Obama Foundation + Christoph Niemann: Illustrating Civic Participation at Home and Abroad
Ahead of President Obama’s trip to Germany, we reached out to Christoph Niemann — an artist who calls Berlin and New York home — to help us illustrate some of the ways the Obama Foundation will engage with people around the world. “I want to celebrate the myriad ways large and (especially) small in which people around the world can make a difference,” Niemann wrote.
Take a look at the animations and read, in Christoph’s own words, about the art and its meaning.
Civic commitment, at both a community and personal level, are key to tackling the challenges we face. It’s important to remember that empathy, tolerance, and civic spirit are not burdensome virtues needed in extraordinary moments — they are pillars of everything that is worth celebrating about modern life. Art has a similar function. Like music and literature, it’s not decoration or distraction from bigger issues — it is a fundamental part of what it means to be human.
With my animations I want to celebrate the myriad ways large and (especially) small in which people around the world make a difference.
In “Perspective,” (above) I show the fluidity of “local” and “global.” I might have an almost identical perspective on many aspects of life with a person who lives 6,000 miles away. At the same time, my view might be light-years away from the views of my next door neighbor. The greatest challenges we face, like protecting our planet, require that we become better at focusing on what is far and near.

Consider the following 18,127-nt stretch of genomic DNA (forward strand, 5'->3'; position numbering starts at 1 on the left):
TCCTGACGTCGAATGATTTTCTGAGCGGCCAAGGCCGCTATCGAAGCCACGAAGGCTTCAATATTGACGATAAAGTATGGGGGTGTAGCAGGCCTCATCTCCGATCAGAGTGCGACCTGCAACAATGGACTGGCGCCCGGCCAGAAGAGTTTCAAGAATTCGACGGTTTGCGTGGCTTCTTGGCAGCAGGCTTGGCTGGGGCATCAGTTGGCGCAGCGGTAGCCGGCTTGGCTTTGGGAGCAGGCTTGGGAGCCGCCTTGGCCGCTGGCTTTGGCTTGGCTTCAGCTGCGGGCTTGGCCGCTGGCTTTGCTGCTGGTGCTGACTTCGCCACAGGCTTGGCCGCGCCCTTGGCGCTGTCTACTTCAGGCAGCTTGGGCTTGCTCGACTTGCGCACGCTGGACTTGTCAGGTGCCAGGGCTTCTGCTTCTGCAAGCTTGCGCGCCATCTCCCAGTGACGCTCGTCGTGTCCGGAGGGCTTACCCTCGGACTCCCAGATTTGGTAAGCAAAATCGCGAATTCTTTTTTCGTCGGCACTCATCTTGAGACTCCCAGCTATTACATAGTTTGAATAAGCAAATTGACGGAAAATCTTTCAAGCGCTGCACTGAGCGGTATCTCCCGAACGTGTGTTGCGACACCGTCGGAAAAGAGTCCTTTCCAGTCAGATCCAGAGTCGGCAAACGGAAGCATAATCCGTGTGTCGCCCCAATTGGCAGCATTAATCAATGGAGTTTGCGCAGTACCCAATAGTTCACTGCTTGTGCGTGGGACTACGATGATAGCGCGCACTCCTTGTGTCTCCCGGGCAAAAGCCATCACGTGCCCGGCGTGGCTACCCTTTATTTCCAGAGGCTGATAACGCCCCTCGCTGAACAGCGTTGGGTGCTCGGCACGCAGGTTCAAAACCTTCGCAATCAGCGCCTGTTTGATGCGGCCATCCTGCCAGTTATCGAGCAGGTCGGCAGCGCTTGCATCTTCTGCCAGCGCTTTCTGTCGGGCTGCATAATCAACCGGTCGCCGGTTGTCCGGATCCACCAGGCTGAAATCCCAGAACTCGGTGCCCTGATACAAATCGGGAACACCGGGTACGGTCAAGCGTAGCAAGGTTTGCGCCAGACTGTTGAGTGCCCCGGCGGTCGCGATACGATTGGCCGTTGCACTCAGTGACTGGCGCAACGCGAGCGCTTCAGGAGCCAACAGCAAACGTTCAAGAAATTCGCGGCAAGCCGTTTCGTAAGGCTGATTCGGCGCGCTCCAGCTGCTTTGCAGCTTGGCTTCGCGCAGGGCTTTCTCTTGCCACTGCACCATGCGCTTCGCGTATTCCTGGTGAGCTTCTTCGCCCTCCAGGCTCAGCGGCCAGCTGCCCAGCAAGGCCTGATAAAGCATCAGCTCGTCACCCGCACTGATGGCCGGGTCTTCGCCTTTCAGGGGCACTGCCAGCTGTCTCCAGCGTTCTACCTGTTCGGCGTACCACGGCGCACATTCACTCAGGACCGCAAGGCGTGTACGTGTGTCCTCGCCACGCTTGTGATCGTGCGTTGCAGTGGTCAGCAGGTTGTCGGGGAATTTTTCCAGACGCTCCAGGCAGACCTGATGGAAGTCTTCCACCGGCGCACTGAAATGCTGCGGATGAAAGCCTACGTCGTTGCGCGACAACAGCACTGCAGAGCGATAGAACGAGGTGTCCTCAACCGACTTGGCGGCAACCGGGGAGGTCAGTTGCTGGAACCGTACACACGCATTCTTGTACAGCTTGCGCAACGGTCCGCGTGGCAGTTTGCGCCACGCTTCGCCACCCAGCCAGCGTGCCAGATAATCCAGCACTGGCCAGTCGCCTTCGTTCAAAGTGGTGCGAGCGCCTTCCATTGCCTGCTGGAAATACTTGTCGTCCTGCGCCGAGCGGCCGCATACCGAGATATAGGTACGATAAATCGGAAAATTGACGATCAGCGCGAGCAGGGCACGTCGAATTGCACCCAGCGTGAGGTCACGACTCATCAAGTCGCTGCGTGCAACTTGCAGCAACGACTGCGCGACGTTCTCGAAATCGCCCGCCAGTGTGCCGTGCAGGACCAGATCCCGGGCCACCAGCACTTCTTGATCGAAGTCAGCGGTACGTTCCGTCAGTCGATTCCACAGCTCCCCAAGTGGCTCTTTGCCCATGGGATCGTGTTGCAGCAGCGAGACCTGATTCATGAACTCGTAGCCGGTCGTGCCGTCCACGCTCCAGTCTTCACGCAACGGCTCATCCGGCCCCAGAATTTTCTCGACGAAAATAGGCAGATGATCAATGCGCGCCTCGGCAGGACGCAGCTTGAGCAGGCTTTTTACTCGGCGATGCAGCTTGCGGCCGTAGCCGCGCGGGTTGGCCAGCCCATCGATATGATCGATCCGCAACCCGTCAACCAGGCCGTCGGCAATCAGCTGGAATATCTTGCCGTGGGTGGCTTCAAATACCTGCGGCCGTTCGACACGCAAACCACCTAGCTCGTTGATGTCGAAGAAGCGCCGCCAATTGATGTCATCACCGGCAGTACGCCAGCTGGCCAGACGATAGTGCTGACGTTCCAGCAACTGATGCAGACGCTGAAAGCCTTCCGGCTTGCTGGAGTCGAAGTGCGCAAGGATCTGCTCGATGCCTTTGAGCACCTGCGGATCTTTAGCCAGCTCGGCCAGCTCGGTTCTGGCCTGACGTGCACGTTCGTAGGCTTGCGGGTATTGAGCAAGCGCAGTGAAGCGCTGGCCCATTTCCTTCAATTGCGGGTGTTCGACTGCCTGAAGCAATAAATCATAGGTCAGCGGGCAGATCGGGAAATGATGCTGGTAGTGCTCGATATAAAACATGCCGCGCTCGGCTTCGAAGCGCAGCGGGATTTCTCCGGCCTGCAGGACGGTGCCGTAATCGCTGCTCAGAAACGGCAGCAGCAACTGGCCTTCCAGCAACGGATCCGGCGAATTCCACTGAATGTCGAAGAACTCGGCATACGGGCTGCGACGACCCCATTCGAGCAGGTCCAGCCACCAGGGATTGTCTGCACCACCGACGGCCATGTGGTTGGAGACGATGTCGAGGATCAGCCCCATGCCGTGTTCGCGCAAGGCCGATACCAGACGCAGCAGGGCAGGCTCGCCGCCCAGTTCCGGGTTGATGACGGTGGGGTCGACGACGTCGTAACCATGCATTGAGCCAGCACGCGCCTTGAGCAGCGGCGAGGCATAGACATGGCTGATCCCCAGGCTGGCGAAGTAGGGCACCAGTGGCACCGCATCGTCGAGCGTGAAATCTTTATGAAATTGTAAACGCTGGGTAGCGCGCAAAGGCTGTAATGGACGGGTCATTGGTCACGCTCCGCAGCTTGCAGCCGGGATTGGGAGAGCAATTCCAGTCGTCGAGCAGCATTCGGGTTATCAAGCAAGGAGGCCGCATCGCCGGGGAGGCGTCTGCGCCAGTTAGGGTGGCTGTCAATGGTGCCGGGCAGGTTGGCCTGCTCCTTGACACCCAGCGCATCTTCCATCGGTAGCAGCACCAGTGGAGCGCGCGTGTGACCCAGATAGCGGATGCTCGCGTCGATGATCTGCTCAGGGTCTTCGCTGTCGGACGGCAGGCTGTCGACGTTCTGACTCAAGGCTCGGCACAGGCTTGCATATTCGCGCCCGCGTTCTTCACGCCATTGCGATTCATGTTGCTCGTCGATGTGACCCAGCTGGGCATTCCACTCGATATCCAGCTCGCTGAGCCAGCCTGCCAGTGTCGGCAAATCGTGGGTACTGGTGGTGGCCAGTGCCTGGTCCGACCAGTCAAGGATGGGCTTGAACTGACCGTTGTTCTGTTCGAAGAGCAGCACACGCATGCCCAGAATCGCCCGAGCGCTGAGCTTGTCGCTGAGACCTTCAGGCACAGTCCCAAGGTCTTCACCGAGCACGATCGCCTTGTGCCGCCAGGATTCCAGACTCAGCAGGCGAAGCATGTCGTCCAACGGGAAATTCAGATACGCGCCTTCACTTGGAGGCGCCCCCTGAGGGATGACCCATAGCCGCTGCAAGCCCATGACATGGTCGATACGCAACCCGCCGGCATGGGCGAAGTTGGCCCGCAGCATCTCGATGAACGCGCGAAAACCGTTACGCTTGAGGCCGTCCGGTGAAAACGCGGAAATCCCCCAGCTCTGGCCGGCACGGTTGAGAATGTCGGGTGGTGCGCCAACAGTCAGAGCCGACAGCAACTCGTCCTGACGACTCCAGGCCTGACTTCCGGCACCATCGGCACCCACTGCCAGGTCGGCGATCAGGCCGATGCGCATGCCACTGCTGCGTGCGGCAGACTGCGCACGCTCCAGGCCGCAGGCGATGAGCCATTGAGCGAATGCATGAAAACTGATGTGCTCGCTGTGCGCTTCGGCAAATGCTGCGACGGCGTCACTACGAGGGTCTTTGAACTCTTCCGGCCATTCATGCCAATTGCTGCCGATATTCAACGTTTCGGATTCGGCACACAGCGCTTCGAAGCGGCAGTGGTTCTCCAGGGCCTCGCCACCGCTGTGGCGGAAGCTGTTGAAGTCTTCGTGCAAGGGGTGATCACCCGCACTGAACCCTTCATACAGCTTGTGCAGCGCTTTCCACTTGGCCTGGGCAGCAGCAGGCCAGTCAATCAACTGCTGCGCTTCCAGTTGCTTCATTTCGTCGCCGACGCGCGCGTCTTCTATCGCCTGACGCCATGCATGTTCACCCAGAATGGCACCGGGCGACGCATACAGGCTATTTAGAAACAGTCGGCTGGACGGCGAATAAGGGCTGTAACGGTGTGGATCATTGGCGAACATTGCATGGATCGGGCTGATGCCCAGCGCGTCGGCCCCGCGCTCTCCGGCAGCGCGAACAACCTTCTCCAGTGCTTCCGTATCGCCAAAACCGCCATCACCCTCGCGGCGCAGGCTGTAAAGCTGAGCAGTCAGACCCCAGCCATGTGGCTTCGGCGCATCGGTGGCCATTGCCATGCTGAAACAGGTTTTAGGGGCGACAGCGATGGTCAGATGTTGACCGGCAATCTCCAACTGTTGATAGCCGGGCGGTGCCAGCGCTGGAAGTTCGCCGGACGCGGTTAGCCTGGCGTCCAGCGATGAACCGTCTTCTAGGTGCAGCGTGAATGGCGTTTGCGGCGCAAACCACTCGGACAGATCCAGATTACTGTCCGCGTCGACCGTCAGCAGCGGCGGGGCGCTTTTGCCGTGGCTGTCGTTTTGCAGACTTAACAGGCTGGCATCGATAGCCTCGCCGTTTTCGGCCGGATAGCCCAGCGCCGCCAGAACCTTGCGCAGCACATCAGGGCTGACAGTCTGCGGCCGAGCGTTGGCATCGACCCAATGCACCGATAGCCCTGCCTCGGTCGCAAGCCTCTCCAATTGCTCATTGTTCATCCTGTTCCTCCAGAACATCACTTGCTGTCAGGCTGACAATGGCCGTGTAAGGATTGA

Celebrating our shared values and the fact that we’re all different are not mutually exclusive. In “Zipper,” (above) I want to show that an event like the Kirchentag is a unique chance to build communities made from strong and independent individuals.
The things that make us different don’t need to be obstacles to overcome. They can make society richer, as I try to visualize in the animation “Knitting” (above). To an outsider, knitting might seem a tad dorky, but it is actually a beautiful and intricate act of collaboration between two hands — that alone makes it a very poetic metaphor!
Working on a community level may not always receive as much attention as working on the national or global stage. In “Lights On,” we see that the impact can be just as dramatic and exciting though.
Lastly, I want to point to my personal favorite of the series. In “Lamp,” I’ve drawn a very straightforward metaphor of spreading hope and insight that continues into a perpetual circle of inspiration.